Appleton's Cyclopedia of American Biography, edited by James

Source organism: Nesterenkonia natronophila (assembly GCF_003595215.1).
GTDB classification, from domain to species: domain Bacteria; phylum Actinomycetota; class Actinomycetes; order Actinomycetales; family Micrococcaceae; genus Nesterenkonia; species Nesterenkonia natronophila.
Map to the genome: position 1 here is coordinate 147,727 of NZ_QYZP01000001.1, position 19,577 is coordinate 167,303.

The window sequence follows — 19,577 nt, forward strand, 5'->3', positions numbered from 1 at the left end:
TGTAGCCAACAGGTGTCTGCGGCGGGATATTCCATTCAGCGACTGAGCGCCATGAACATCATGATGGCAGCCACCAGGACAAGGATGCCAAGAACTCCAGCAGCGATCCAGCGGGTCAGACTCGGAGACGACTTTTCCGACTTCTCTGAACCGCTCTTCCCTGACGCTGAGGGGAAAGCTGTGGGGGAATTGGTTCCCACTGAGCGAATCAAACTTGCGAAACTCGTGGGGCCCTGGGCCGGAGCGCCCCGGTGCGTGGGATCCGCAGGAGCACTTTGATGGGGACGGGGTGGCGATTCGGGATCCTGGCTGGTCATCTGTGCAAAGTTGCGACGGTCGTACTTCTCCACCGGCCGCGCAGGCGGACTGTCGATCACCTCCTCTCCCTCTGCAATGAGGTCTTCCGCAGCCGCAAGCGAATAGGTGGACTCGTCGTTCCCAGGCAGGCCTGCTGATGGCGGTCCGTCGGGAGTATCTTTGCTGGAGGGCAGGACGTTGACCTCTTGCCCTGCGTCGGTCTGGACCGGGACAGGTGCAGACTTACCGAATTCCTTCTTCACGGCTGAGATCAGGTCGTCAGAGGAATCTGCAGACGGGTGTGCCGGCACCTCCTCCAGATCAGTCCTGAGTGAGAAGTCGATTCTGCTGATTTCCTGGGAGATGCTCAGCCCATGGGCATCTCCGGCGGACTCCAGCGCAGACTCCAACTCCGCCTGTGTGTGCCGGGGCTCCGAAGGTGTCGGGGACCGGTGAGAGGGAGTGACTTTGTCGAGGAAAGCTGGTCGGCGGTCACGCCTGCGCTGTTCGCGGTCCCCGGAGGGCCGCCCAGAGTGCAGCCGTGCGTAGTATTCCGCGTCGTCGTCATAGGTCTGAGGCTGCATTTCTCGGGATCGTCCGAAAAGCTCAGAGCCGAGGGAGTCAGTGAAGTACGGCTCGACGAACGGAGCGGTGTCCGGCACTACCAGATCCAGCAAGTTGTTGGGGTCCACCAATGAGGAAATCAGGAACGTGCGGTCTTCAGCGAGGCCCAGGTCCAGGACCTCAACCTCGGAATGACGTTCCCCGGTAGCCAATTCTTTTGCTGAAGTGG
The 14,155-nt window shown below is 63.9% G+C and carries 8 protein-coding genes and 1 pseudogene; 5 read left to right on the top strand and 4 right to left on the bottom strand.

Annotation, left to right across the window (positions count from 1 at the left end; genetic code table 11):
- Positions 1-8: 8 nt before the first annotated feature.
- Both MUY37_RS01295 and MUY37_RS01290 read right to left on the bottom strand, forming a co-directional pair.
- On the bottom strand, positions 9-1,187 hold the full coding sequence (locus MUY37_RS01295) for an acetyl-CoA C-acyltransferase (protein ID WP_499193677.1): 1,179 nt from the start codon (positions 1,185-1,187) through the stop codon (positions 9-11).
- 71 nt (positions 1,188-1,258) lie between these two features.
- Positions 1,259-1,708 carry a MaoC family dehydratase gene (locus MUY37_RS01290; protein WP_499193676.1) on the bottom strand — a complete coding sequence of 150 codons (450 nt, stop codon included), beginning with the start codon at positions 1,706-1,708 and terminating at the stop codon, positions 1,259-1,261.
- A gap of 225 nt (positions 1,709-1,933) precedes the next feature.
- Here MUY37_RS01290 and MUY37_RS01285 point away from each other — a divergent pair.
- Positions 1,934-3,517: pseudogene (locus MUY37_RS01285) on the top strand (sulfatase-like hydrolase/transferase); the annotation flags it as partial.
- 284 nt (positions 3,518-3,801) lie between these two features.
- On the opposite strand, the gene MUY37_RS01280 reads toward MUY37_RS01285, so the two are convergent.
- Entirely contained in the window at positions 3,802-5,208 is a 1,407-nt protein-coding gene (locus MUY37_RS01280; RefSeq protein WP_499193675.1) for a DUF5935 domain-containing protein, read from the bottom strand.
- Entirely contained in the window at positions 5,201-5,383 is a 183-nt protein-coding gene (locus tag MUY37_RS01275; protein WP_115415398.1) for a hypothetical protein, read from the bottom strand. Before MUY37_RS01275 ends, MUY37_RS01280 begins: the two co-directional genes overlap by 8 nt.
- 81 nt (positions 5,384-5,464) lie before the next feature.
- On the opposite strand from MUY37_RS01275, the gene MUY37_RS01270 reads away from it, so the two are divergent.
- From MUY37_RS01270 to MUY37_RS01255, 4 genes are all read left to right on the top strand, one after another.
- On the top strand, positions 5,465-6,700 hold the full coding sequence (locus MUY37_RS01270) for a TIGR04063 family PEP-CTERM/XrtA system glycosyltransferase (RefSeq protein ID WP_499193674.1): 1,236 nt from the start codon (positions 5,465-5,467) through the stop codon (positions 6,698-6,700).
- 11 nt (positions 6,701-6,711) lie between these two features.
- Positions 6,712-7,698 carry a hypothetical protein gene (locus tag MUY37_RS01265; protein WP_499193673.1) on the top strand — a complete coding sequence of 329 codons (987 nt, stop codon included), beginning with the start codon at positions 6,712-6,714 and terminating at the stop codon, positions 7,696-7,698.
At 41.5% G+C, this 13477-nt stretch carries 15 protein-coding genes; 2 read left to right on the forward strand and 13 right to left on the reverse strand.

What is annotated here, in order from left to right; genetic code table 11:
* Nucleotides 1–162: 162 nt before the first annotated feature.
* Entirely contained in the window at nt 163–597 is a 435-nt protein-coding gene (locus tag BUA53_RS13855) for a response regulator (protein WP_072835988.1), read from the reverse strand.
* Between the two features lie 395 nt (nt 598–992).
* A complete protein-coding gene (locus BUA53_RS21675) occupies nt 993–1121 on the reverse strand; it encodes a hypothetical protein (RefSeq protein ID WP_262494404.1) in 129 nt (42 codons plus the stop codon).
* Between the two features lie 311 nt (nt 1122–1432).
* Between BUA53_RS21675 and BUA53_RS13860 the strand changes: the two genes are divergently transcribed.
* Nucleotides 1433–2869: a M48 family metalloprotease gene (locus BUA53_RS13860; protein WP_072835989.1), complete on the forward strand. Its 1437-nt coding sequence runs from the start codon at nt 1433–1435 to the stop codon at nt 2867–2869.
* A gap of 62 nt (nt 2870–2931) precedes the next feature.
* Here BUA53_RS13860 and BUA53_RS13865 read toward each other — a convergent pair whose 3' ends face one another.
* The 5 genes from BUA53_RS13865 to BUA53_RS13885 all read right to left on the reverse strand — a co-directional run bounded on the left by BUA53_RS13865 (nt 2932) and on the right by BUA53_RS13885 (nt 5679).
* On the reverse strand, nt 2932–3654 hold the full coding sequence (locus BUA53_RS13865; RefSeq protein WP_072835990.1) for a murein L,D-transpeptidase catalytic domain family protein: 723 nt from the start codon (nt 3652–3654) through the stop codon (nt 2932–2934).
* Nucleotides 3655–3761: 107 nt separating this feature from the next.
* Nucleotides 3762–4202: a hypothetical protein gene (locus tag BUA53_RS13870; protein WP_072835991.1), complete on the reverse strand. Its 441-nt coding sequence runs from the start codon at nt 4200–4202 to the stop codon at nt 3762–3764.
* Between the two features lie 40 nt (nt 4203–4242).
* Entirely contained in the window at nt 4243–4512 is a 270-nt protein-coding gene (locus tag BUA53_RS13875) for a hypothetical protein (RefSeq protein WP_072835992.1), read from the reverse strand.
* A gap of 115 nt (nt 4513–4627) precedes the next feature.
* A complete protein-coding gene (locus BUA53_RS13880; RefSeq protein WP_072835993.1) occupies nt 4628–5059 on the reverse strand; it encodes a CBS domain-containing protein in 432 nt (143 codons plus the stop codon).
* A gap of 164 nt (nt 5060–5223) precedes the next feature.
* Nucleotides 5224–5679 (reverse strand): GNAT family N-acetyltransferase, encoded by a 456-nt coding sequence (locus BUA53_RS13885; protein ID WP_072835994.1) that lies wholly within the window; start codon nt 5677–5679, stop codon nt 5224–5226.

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MENDOZA, Pedro de, soldier, born 'in Cadiz, Spain, about 1487; died at sea in 1536. He was a wealthy gentleman of Cadiz, belonging to a distinguished family, and, while holding a post at the court, made an offer to Charles V., in 1534, to complete, at his own expense, the discovery and conquest of Paraguay and the countries on the Rio de la Plata, and extend the Spanish explorations to the southern extremity of South America. He was named by this monarch adelantado, or military chief, of these countries, and sailed, 24 August, 1534, with fourteen vessels and 3,000 men. The emperor had given him 2,000 ducats, and advanced ., 000 more, on condition that he should transport to the new country, within two years, a thousand colonists and a hundred horses, build a road to the Pacific ocean, erect three forts, and take with him eight monks, a physician, a surgeon, and an apothecary; but he was forbidden to introduce a lawyer into the colony. Mendoza was made hereditary chief judge and constable of the countries that he should discover, and given the right to retain half the treasures of the caciques who might be killed in the wars that he should wage, with nine tenths of the ransoms of prisoners. He landed on the coast of Brazil, after a terrible tempest had dispersed the fleet, where, falling sick. He intrusted the command of his ships to Juan de Osorio, his lieutenant. Having had reason to suspect this of-ricer of treachery, he caused him to be assassinated a short time afterward. As soon as Mendoza recovered he continued his voyage, sailed up the Rio de la Plata as far as the island of Saint Gabriel, reconnoitred the southern coast opposite, and founded there the city of Buenos Ayres, 2 February, 1535, with two forts to defend it. Soon after the arrival of the expedition the provisions began to fail, and the aborigines attacked the foraging parties that were sent in quest of supplies. The Querandis, a tribe numbering about 3,000, at first furnished them with food, but, in consequence of ill treatment, ceased to frequent the camp. Don Diego, a brother of the commander, led a force against them, but was killed with more than two thirds of his men. After this the colonists were attacked by the Querandi Indians frequently, but repelled them till, in December, 1535, the new city was captured by the Indians and burned. Mendoza retired to the fort of Sanctus-Spiritus, whence he despatched Juan de A volas (q. v.) to explore the upper course of the river. Disheartened by his failure, he sailed in the summer of 1536 for Spain and died during the long voyage.
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